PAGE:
Insight: Russia Resurgent?
In recent months, Russia – backed by increasing oil and gas revenues – has paid off debts to international banks and organisations; announced that it is seeking to modernise its military and resumed its long-range projection of military force; intervened militarily in support of separatist movements in the Caucasus; and made clear its objections to Nato expansion and the US missile defense plans.
Should the West accept that Russia will continue to dominate in its sphere of influence or does it pose a renewed threat to Nato and its allies? And does the West have double-standards when it comes to dealing with Russia?
Join us as we debate all these issues and more with Edward Lucas – author of The New Cold War and Alexei Pankin, a respected Russian journalist.
Edward Lucas is the Central and Eastern Europe correspondent for The Economist and has been covering the region for more than 20 years. He’s witnessed the final years of the Cold War, the fall of the Iron Curtain and the collapse of the Soviet empire as well as Boris Yeltsin’s downfall and Vladimir Putin’s rise to power. From 1992 to 1994, he was the managing editor of The Baltic Independent, a weekly English-language newspaper published in Tallinn. He is the author of The New Cold War.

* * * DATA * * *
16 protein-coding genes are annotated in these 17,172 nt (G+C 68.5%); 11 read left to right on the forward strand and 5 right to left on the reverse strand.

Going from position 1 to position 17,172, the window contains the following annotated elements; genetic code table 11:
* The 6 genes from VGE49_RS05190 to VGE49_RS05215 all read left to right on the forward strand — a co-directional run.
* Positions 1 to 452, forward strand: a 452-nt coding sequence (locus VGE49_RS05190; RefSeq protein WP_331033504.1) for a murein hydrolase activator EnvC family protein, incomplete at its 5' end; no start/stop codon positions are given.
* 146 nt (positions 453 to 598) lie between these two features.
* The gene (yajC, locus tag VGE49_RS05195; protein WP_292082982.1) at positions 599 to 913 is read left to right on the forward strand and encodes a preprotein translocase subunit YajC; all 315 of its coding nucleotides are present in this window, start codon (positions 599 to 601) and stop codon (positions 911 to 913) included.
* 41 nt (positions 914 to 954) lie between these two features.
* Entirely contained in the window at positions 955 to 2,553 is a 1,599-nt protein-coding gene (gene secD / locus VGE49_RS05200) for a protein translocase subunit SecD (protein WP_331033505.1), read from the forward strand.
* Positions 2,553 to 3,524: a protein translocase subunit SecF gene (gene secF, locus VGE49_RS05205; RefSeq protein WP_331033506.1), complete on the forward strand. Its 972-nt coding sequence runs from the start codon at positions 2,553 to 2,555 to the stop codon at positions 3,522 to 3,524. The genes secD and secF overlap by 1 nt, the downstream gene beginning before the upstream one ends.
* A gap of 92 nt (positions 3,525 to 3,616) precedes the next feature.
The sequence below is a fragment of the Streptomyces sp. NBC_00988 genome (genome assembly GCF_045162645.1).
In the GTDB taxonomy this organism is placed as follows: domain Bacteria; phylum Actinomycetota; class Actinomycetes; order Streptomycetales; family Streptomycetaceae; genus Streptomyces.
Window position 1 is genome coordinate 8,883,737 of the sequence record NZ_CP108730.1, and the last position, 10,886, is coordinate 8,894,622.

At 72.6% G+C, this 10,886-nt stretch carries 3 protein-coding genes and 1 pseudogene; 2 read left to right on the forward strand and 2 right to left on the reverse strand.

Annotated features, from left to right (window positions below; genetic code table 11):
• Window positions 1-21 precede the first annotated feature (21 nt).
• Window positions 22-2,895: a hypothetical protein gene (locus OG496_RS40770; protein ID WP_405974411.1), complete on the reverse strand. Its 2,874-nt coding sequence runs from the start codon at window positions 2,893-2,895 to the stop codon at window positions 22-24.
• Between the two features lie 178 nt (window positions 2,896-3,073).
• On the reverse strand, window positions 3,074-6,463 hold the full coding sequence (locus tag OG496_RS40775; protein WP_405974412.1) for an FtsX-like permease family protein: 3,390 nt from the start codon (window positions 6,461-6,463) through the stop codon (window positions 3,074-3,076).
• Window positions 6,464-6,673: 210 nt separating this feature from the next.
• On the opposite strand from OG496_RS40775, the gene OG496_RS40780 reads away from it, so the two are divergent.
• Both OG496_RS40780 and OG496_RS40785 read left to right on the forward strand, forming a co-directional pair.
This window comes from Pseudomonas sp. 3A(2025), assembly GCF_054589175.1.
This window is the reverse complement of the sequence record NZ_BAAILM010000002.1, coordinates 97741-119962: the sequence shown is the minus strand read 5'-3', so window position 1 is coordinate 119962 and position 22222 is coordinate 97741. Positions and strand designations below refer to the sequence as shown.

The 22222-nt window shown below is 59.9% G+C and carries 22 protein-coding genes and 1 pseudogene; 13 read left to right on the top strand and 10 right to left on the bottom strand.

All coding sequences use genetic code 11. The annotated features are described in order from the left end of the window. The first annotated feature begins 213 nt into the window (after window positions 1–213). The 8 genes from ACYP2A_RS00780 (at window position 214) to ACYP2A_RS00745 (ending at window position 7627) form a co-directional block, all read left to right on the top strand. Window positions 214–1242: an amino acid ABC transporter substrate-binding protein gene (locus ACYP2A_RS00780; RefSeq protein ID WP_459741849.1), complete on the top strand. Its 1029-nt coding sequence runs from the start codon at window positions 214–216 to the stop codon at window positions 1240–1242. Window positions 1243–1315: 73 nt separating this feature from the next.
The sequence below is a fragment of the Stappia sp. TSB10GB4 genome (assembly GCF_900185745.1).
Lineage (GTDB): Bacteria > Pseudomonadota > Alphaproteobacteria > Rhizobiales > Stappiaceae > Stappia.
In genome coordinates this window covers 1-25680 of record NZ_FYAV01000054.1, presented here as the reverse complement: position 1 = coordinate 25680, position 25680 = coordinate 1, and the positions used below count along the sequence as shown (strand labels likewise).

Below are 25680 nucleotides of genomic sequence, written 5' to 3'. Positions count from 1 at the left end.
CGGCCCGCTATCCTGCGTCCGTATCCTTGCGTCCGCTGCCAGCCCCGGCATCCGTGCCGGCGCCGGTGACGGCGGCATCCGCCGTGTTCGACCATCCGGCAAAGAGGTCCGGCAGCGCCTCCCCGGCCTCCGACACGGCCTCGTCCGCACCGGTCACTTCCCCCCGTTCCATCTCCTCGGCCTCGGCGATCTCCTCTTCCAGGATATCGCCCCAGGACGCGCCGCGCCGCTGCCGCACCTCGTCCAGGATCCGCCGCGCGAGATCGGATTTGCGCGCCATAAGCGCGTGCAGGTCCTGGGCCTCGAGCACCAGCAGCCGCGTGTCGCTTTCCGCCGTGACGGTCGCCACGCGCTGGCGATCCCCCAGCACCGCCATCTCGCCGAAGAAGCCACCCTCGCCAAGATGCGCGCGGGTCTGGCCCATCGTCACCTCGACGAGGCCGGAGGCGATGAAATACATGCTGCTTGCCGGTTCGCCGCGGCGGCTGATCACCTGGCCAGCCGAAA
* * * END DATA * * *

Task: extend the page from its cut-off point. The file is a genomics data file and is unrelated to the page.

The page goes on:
Alexei Pankin is a Russian political and media analyst. Currently he is Editor-in-Chief of the IFRA-GIPP Magazine, an ePaper monthly for publishing business professionals, and columnist for a number of news outlets including Novosti – a Russian News and Information agency, and The Moscow Times. Between 1992 and 1996 he organised national elections media coverage, monitoring missions in post-Communist countries ranging from Estonia to former Yugoslavia, and from Russia to South Caucasus. He was founding editor of the Op-Ed page at the leading Russian national daily Izvestia.
Bridget Kendall has been the BBC’s Defence and Diplomatic Correspondent since 1998. She has made several documentaries for BBC television including profiles of Vladimir Putin, Boris Yeltsin and Mikhail Gorbachev, as well as a documentary on the rise of Russian nationalism. During 2006, she travelled to Russia to chair and present three hour-long debates on Russia’s future, as well as conduct a two-and-a-quarter hour interactive interview with President Putin, live from inside the Kremlin, which was broadcast worldwide – her second interview with the Russian leader.